India’s growth is estimated at 4.8 percent in 2019, projected to improve to 5.8 percent in 2020 and 6.5 percent in 2021 (1.2 and 0.9 percentage point lower than in the October WEO), supported by monetary and fiscal stimulus as well as subdued oil prices.
Several eminent economists’ have expressed considerable concern that India is on the verge of a major growth slowdown and perhaps even a sharp recession. Poverty and labour market indicators also suggest an economy in distress. Are these concerns valid?
Oxford economist Daniel Susskind paints a dystopian future of a world without work as a result of the relentless onslaught of new technology. This, critics might proclaim, is an old argument evoking new fears. But, according to a reviewer, Susskind has a compelling story to tell that entails a judicious juxtaposition of innovative analysis and novel evidence. Susskind does not merely document the promises, pitfalls, and perils of new technology. He argues that the private sector is unlikely to redress the challenges of a world without work. Such responsibility lies with the government and its ability to design appropriate and effective policies of redistribution.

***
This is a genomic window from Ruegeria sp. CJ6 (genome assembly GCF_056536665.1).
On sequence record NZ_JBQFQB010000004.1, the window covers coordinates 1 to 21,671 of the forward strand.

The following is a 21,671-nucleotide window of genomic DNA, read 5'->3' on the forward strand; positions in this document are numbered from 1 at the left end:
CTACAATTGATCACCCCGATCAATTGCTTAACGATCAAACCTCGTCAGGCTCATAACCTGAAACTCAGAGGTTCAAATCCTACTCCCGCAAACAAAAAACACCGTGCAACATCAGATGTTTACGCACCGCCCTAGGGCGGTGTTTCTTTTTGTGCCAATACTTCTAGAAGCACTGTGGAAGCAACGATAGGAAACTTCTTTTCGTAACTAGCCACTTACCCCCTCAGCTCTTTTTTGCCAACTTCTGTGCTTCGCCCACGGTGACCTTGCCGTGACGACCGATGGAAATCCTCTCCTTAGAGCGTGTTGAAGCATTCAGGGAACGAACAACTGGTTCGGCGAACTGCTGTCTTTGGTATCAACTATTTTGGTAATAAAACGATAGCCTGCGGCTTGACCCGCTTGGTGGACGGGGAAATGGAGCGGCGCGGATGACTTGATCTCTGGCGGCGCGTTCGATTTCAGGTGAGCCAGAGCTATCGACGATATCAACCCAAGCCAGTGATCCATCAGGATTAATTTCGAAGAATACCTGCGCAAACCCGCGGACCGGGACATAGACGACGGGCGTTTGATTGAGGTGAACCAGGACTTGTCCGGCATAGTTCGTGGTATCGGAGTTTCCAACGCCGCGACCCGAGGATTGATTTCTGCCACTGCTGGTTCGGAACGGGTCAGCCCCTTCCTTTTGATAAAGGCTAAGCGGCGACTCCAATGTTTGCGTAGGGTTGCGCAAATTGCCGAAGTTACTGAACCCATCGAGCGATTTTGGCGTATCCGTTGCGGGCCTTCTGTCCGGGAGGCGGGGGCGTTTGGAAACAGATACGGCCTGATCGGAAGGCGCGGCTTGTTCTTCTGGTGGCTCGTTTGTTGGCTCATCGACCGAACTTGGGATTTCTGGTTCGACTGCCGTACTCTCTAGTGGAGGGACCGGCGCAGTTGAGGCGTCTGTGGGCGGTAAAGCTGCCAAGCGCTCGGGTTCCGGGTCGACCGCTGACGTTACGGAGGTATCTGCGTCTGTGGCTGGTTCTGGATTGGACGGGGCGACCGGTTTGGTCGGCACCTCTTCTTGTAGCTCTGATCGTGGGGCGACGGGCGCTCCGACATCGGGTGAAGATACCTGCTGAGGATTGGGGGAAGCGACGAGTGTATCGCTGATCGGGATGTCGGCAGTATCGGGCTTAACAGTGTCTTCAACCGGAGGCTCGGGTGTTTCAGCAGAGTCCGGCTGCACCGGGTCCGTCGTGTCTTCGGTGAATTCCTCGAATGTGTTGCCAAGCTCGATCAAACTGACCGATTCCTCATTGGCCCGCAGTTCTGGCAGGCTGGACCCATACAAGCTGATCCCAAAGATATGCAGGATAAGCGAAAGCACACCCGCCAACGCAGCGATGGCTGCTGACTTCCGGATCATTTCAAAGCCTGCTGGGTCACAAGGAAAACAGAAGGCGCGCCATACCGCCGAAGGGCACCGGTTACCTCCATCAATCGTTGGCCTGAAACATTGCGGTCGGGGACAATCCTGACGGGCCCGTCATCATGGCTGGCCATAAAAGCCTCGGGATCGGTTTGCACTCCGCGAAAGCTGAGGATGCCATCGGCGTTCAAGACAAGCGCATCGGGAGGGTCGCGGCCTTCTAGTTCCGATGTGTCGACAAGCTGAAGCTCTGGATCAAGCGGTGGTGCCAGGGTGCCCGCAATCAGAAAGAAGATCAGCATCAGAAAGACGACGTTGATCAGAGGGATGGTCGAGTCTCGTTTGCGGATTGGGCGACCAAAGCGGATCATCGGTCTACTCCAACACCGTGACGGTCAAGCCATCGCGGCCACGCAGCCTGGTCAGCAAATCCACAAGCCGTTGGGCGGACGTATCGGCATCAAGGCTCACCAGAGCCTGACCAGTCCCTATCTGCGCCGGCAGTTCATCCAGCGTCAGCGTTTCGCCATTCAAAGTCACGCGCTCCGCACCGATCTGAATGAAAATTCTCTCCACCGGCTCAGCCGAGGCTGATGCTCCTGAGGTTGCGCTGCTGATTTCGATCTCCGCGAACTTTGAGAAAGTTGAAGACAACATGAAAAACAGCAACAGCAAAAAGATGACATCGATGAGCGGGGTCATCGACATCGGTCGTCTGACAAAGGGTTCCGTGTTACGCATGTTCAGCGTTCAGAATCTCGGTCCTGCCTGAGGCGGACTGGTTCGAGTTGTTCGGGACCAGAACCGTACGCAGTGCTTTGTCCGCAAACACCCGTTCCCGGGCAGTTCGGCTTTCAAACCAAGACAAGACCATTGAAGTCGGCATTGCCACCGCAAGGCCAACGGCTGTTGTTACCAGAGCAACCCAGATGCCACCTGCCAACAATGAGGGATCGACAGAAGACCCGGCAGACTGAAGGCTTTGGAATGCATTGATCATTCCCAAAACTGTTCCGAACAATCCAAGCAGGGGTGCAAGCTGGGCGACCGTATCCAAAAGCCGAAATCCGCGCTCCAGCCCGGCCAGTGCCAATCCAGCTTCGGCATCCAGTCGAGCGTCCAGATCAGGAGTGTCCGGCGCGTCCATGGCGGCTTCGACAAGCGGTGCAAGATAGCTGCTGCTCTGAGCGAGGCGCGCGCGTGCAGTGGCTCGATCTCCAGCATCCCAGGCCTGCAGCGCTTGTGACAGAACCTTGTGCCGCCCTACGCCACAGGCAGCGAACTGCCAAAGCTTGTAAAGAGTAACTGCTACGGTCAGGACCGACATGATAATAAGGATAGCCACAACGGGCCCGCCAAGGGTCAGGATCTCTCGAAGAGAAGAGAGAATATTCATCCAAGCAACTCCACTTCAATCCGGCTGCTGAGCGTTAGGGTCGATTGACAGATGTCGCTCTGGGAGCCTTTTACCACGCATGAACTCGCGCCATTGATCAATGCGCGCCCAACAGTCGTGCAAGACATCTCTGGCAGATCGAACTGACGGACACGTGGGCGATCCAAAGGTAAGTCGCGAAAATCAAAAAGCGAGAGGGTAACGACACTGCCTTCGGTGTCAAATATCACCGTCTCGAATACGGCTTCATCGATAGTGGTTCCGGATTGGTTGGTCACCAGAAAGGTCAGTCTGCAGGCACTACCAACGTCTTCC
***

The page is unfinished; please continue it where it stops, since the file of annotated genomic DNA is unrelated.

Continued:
The calamitous bushfires that have engulfed Australia are most likely to have an adverse impact on the Australian economy. The upfront cost is projected to be in excess of A$ four billion. Beyond this headline figure, a painful period of adjustment lies ahead. A piece in the New York Times offers a poignant portrayal of such a challenge facing policymakers and politicians across both sides of the political divide. A good read….